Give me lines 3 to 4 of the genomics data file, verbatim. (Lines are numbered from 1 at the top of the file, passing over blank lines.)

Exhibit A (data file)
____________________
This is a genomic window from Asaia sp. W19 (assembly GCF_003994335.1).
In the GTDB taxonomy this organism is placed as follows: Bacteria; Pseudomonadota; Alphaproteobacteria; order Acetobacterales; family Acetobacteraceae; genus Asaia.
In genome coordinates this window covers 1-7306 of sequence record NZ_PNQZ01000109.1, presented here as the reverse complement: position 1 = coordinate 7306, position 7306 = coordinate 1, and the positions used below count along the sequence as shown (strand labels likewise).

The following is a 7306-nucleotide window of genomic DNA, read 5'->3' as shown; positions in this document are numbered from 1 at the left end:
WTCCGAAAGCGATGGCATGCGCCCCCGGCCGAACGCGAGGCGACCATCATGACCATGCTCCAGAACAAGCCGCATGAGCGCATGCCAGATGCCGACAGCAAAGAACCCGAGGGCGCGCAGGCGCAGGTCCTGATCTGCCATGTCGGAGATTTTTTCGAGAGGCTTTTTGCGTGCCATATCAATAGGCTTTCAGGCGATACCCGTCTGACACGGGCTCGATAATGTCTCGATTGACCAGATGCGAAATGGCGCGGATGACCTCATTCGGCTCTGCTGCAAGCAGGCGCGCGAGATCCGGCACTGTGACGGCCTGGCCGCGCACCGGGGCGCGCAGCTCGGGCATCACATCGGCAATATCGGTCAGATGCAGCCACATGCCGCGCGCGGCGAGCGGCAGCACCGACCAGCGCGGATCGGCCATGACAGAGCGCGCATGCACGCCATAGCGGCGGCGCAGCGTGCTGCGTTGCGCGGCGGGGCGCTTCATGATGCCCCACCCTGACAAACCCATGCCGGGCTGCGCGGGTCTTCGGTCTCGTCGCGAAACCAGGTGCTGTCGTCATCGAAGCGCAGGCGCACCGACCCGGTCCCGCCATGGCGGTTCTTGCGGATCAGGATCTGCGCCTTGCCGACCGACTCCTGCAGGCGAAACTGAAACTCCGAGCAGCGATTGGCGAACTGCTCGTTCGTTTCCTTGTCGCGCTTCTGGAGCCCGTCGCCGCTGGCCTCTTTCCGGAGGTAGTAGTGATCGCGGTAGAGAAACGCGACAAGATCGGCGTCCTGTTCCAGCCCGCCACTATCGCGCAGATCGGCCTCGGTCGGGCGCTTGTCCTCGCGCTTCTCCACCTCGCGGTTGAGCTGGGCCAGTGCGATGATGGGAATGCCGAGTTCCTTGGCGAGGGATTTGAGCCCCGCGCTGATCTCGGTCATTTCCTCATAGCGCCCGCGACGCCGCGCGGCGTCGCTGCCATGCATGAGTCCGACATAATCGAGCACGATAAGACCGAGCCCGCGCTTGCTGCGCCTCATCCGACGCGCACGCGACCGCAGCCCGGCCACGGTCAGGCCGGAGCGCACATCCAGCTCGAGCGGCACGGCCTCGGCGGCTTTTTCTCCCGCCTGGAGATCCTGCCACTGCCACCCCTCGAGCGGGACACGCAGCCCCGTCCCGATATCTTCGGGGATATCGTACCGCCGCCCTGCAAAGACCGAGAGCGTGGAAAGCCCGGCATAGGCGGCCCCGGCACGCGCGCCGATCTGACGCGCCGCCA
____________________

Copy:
In genome coordinates this window covers 1-7306 of sequence record NZ_PNQZ01000109.1, presented here as the reverse complement: position 1 = coordinate 7306, position 7306 = coordinate 1, and the positions used below count along the sequence as shown (strand labels likewise).

The following is a 7306-nucleotide window of genomic DNA, read 5'->3' as shown; positions in this document are numbered from 1 at the left end: